Also found in: Thesaurus, Encyclopedia, Wikipedia.
a. A funeral hymn or lament.
b. A slow, mournful musical composition.
2. A mournful or elegiac poem or other literary work.
3. Roman Catholic Church The Office of the Dead.
[Middle English, an antiphon at Matins in the Office of the Dead, from Medieval Latin dīrige Domine, direct, O Lord (the opening words of the antiphon), imperative of dīrigere, to direct; see direct.]
Word History: The Office of the Dead is a traditional ecclesiastical office (a cycle of prayers) of the Roman Catholic Church that is sung or recited for the repose of the soul of a deceased person. Although the form of this ancient ritual has varied through the ages, in medieval times it consisted of a vespers service, a requiem mass, and a following service of matins and lauds. The traditional liturgical language of the Roman Catholic Church is Latin, and the first antiphon of the matins service of the Office of the Dead consists of the Latin words "Dīrige, Domine," "Direct, O Lord," a shorter version of a phrase occurring later in the liturgy, "Dīrige, Domine, Deus Meus, in cōnspectū tuō viam meam," "Direct, O Lord, my God, my way in thy sight." In Middle English, the matins of the Office came to be called dirige, after the opening word of the service. Dirige could also be used to refer to the entire Office of the Dead, not just the matins service, and the word was often shortened to dirge. Later, in the 1500s, dirge began to take on the more general senses of "a funeral hymn or lament" and "a mournful poem or musical composition."
American Heritage® Dictionary of the English Language, Fifth Edition. Copyright © 2016 by Houghton Mifflin Harcourt Publishing Company. Published by Houghton Mifflin Harcourt Publishing Company. All rights reserved.
1. (Music, other) a chant of lamentation for the dead
2. (Ecclesiastical Terms) the funeral service in its solemn or sung forms
3. (Music, other) any mourning song or melody
[C13: changed from Latin dīrigē direct (imperative), opening word of the Latin antiphon used in the office of the dead]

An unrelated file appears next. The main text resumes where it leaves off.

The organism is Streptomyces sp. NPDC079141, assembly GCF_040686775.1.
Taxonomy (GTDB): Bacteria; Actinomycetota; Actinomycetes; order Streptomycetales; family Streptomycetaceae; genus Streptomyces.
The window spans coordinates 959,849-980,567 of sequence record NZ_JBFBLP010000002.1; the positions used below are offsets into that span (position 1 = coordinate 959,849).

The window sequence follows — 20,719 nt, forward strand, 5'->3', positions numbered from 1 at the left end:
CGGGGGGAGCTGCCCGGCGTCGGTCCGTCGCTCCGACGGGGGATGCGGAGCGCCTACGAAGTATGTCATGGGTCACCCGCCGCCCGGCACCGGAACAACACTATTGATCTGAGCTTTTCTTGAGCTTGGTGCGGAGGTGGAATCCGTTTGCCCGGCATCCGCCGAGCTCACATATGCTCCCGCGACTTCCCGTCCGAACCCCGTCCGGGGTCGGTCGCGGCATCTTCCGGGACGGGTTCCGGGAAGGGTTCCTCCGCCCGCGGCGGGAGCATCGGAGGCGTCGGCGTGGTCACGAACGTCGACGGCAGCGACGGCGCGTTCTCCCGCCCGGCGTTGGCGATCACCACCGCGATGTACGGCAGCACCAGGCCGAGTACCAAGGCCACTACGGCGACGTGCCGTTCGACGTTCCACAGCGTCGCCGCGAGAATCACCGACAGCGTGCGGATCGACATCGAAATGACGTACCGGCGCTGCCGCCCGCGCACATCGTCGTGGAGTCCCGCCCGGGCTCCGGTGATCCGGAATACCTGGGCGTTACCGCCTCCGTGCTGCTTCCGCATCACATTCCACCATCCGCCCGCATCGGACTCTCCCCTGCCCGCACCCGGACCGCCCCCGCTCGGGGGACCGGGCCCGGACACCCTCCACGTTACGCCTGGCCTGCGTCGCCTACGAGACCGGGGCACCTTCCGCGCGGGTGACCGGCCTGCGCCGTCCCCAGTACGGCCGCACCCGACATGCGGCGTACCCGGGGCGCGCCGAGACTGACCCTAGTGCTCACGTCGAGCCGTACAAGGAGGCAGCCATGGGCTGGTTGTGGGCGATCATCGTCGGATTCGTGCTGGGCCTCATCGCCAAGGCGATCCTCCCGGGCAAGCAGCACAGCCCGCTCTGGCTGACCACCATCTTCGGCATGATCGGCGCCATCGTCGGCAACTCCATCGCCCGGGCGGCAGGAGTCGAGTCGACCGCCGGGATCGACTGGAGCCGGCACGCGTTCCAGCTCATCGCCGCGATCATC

Collins English Dictionary – Complete and Unabridged, 12th Edition 2014 © HarperCollins Publishers 1991, 1994, 1998, 2000, 2003, 2006, 2007, 2009, 2011, 2014
1. a funeral song or tune, or one expressing mourning in commemoration of the dead.
2. any composition resembling such a song or tune in character, as a poem of lament for the dead or solemn, mournful music.
3. the office of the dead, or the funeral service as sung.
[1175–1225; Middle English dir(i)ge < Latin dīrige (imperative of dīrigere to direct), first word of the antiphon sung in the Latin office of the dead (Psalm V, 8)]
Random House Kernerman Webster's College Dictionary, © 2010 K Dictionaries Ltd. Copyright 2005, 1997, 1991 by Random House, Inc. All rights reserved.
Switch to new thesaurus
|Noun||1.||dirge - a song or hymn of mourning composed or performed as a memorial to a dead person|
keen - a funeral lament sung with loud wailing
Based on WordNet 3.0, Farlex clipart collection. © 2003-2012 Princeton University, Farlex Inc.
noun lament, requiem, elegy, death march, threnody, dead march, funeral song, coronach (Scot. & Irish) the mournful dirge, `Erin's Lament'
Collins Thesaurus of the English Language – Complete and Unabridged 2nd Edition. 2002 © HarperCollins Publishers 1995, 2002
Collins Spanish Dictionary - Complete and Unabridged 8th Edition 2005 © William Collins Sons & Co. Ltd. 1971, 1988 © HarperCollins Publishers 1992, 1993, 1996, 1997, 2000, 2003, 2005
Collins German Dictionary – Complete and Unabridged 7th Edition 2005. © William Collins Sons & Co. Ltd. 1980 © HarperCollins Publishers 1991, 1997, 1999, 2004, 2005, 2007
dirge[dɜːdʒ] n → lamento funebre
Collins Italian Dictionary 1st Edition © HarperCollins Publishers 1995